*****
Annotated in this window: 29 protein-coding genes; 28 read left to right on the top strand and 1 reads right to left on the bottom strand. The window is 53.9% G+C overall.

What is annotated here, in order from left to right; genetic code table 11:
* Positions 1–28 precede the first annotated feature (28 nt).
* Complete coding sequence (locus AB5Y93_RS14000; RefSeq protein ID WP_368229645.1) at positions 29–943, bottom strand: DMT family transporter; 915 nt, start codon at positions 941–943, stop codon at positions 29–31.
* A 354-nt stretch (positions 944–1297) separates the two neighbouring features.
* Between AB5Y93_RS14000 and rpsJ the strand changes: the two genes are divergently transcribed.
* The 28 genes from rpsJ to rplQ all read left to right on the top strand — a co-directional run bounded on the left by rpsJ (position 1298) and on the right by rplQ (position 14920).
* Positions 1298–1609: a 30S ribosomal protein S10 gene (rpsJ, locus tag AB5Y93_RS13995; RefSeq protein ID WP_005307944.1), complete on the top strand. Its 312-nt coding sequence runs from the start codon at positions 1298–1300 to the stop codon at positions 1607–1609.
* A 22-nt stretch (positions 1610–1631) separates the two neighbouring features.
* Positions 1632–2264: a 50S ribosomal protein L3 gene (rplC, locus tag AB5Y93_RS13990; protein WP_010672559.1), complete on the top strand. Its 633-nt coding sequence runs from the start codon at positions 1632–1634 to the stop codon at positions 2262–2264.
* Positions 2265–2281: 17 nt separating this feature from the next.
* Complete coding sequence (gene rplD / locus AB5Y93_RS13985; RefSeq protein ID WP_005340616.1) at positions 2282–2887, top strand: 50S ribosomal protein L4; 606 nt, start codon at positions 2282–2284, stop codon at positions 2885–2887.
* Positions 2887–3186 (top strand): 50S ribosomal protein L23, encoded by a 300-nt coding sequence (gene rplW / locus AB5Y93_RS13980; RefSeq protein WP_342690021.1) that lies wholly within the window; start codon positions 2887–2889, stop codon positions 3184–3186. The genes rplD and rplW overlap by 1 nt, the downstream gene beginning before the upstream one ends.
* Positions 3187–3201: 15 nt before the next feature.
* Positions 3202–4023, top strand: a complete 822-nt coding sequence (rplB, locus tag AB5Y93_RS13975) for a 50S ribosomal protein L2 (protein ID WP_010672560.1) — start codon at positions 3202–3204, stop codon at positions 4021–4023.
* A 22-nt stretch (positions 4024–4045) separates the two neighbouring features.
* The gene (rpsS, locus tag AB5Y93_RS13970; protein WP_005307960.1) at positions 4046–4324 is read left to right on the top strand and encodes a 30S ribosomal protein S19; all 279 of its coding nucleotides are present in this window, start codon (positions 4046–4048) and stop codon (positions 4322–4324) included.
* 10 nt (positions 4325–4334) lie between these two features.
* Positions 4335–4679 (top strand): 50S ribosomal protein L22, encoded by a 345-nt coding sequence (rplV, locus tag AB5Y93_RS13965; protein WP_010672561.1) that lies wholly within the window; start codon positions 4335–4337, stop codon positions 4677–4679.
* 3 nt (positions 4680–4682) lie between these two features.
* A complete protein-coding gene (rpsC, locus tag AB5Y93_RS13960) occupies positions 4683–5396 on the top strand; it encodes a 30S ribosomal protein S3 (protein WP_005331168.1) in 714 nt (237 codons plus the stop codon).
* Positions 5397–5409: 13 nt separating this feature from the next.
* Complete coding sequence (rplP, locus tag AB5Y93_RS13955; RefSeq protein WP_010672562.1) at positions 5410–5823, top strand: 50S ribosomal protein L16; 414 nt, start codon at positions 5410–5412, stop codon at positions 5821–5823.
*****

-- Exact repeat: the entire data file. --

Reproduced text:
Annotated in this window: 29 protein-coding genes; 28 read left to right on the top strand and 1 reads right to left on the bottom strand. The window is 53.9% G+C overall.

What is annotated here, in order from left to right; genetic code table 11:
* Positions 1–28 precede the first annotated feature (28 nt).
* Complete coding sequence (locus AB5Y93_RS14000; RefSeq protein ID WP_368229645.1) at positions 29–943, bottom strand: DMT family transporter; 915 nt, start codon at positions 941–943, stop codon at positions 29–31.
* A 354-nt stretch (positions 944–1297) separates the two neighbouring features.
* Between AB5Y93_RS14000 and rpsJ the strand changes: the two genes are divergently transcribed.
* The 28 genes from rpsJ to rplQ all read left to right on the top strand — a co-directional run bounded on the left by rpsJ (position 1298) and on the right by rplQ (position 14920).
* Positions 1298–1609: a 30S ribosomal protein S10 gene (rpsJ, locus tag AB5Y93_RS13995; RefSeq protein ID WP_005307944.1), complete on the top strand. Its 312-nt coding sequence runs from the start codon at positions 1298–1300 to the stop codon at positions 1607–1609.
* A 22-nt stretch (positions 1610–1631) separates the two neighbouring features.
* Positions 1632–2264: a 50S ribosomal protein L3 gene (rplC, locus tag AB5Y93_RS13990; protein WP_010672559.1), complete on the top strand. Its 633-nt coding sequence runs from the start codon at positions 1632–1634 to the stop codon at positions 2262–2264.
* Positions 2265–2281: 17 nt separating this feature from the next.
* Complete coding sequence (gene rplD / locus AB5Y93_RS13985; RefSeq protein ID WP_005340616.1) at positions 2282–2887, top strand: 50S ribosomal protein L4; 606 nt, start codon at positions 2282–2284, stop codon at positions 2885–2887.
* Positions 2887–3186 (top strand): 50S ribosomal protein L23, encoded by a 300-nt coding sequence (gene rplW / locus AB5Y93_RS13980; RefSeq protein WP_342690021.1) that lies wholly within the window; start codon positions 2887–2889, stop codon positions 3184–3186. The genes rplD and rplW overlap by 1 nt, the downstream gene beginning before the upstream one ends.
* Positions 3187–3201: 15 nt before the next feature.
* Positions 3202–4023, top strand: a complete 822-nt coding sequence (rplB, locus tag AB5Y93_RS13975) for a 50S ribosomal protein L2 (protein ID WP_010672560.1) — start codon at positions 3202–3204, stop codon at positions 4021–4023.
* A 22-nt stretch (positions 4024–4045) separates the two neighbouring features.
* The gene (rpsS, locus tag AB5Y93_RS13970; protein WP_005307960.1) at positions 4046–4324 is read left to right on the top strand and encodes a 30S ribosomal protein S19; all 279 of its coding nucleotides are present in this window, start codon (positions 4046–4048) and stop codon (positions 4322–4324) included.
* 10 nt (positions 4325–4334) lie between these two features.
* Positions 4335–4679 (top strand): 50S ribosomal protein L22, encoded by a 345-nt coding sequence (rplV, locus tag AB5Y93_RS13965; protein WP_010672561.1) that lies wholly within the window; start codon positions 4335–4337, stop codon positions 4677–4679.
* 3 nt (positions 4680–4682) lie between these two features.
* A complete protein-coding gene (rpsC, locus tag AB5Y93_RS13960) occupies positions 4683–5396 on the top strand; it encodes a 30S ribosomal protein S3 (protein WP_005331168.1) in 714 nt (237 codons plus the stop codon).
* Positions 5397–5409: 13 nt separating this feature from the next.
* Complete coding sequence (rplP, locus tag AB5Y93_RS13955; RefSeq protein WP_010672562.1) at positions 5410–5823, top strand: 50S ribosomal protein L16; 414 nt, start codon at positions 5410–5412, stop codon at positions 5821–5823.